Kodak moment is an idiom that has been in use since the latter half of the twentieth century. An idiom is a word, group of words or phrase that has a figurative meaning that is not easily deduced from its literal definition. Often using descriptive imagery or metaphors, common idioms are words and phrases used in the English language in order to convey a concise idea, and are often spoken or are considered informal or conversational. English idioms can illustrate emotion more quickly than a phrase that has a literal meaning, even when the etymology or origin of the idiomatic expression is lost. An idiom is a metaphorical figure of speech, and it is understood that it is not a use of literal language. Figures of speech have definitions and connotations that go beyond the literal meaning of the words. Mastery of the turn of phrase of an idiom, which may use slang words, or other parts of speech is essential for the English learner. Many English as a Second Language students do not understand idiomatic expressions such as in a blue moon, spill the beans, let the cat out of the bag, in the same boat, bite the bullet, barking up the wrong tree, kick the bucket, hit the nail on the head, face the music, under the weather, piece of cake, when pigs fly, and raining cats and dogs, as they attempt to translate them word for word, which yields only the literal meaning. English phrases that are idioms should not be taken literally. In addition to learning vocabulary and grammar, one must understand the phrasing of the figurative language of idiomatic phrases in order to know English like a native speaker. We will examine the meaning of the idiom Kodak moment, where it came from, and some examples of its use in sentences.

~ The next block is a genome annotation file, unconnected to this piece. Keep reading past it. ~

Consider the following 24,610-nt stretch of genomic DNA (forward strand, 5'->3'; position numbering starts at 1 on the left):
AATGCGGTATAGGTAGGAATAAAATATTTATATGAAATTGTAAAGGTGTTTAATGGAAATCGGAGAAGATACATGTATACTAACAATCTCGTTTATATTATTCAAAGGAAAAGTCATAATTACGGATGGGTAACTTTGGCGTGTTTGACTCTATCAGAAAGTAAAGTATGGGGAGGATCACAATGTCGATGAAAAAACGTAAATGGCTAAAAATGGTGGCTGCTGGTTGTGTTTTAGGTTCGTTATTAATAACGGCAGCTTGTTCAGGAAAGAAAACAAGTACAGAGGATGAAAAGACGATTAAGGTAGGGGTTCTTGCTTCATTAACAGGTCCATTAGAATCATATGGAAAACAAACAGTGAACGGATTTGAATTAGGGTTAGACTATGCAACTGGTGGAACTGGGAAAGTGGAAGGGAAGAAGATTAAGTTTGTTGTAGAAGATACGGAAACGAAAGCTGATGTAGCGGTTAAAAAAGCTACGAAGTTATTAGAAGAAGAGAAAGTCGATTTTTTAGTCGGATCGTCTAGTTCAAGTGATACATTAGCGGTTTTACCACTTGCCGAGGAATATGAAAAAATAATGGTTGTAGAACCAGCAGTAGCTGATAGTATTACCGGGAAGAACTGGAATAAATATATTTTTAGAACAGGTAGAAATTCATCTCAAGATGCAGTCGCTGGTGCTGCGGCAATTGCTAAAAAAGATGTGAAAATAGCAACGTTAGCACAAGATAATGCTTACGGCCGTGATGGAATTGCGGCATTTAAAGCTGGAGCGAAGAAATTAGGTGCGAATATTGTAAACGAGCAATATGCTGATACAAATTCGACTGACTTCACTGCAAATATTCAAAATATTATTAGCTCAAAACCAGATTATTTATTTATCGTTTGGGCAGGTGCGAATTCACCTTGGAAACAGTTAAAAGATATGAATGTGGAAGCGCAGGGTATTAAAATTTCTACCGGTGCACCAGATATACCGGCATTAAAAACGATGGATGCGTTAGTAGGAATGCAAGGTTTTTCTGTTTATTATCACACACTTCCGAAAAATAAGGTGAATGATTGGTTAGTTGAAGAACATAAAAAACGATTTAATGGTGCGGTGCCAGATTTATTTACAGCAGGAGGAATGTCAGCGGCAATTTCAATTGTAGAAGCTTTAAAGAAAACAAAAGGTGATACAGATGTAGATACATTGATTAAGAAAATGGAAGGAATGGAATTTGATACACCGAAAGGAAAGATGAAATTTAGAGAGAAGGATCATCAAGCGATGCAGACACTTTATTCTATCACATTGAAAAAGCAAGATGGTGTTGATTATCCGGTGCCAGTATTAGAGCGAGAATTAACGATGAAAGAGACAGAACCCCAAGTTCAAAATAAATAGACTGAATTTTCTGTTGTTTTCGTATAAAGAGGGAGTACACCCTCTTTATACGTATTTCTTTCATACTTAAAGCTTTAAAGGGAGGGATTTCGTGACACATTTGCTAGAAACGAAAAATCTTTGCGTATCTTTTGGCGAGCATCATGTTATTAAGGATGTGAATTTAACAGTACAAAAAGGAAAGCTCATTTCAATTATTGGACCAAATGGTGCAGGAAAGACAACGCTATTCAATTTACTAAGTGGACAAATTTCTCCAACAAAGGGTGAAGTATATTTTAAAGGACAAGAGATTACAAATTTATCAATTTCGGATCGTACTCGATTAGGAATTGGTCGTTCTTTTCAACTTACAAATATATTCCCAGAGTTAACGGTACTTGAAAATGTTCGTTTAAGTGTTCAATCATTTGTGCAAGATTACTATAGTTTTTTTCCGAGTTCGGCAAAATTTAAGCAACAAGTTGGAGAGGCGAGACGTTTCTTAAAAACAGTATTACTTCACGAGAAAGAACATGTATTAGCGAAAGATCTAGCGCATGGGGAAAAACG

A Kodak moment is a moment in time that is so precious because of its sentimental value or its beauty, one wishes to preserve it on film. For instance, a baby’s first steps may be considered a Kodak moment. A couple’s first dance at a wedding may be considered a Kodak moment. However, the view of the sweeping vista of the Grand Canyon may also be considered a Kodak moment, or the budding of a beautiful flower. The expression Kodak moment came from a popular advertising campaign for the American Kodak cameras in the latter half of the twentieth century, produced by Eastman Kodak. Kodak cameras such as the Brownie and Instamatic cameras were reasonably priced and easy to use, so even the most inexperienced or busy people could operate them. Digital photography and phone cameras led to the demise of the once ubiquitous home Kodak camera, and the company filed for bankruptcy protection. Today, Kodak focuses on business imaging. Note that the word Kodak is capitalized in the idiom Kodak moment, because it is a proper name. The plural form is Kodak moments.
The eruption as the buzzer sounded set off a Kodak moment as coaches, managers and players engulfed each other in a bench-clearing hug, broad grins mixed with tears. (The Daily Astorian)
Among the early print-ad headlines was “This Kodak moment can’t wait for Dad to get home,” which didn’t really speak to me since I had two working parents. (Forbes Magazine)
“The boss said ‘now that’s a Kodak moment’. I said, I’m on it,” Ms Griffiths said. (Queensland Country Life)